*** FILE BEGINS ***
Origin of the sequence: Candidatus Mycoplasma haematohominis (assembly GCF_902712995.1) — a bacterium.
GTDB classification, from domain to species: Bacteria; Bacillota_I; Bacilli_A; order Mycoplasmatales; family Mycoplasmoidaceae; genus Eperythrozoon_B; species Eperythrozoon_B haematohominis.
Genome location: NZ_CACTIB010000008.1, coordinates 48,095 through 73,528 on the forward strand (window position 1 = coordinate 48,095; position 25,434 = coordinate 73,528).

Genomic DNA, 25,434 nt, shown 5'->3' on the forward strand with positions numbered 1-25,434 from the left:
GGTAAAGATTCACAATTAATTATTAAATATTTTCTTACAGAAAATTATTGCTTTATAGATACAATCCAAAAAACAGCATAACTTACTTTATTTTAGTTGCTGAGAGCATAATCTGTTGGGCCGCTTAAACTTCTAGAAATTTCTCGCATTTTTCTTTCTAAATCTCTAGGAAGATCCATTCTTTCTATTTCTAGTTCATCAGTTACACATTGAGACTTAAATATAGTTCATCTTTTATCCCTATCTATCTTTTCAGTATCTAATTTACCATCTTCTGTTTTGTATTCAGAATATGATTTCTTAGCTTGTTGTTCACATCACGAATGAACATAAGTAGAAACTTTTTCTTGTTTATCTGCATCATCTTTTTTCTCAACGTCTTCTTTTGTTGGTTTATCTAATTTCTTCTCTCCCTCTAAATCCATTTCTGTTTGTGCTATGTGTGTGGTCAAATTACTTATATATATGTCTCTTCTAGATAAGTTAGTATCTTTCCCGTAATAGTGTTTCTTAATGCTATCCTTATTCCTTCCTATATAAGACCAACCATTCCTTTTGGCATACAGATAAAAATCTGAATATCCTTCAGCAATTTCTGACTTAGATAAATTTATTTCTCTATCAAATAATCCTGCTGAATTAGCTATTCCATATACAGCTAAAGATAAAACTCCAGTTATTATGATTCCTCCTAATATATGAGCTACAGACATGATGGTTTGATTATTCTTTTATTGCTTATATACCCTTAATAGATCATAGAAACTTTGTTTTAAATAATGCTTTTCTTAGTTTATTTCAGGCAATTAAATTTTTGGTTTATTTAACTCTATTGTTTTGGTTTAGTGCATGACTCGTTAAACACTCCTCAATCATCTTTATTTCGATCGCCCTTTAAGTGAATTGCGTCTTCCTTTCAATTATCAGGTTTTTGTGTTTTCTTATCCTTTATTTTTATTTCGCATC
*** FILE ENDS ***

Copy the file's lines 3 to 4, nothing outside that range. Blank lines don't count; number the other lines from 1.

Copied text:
Genome location: NZ_CACTIB010000008.1, coordinates 48,095 through 73,528 on the forward strand (window position 1 = coordinate 48,095; position 25,434 = coordinate 73,528).

Genomic DNA, 25,434 nt, shown 5'->3' on the forward strand with positions numbered 1-25,434 from the left: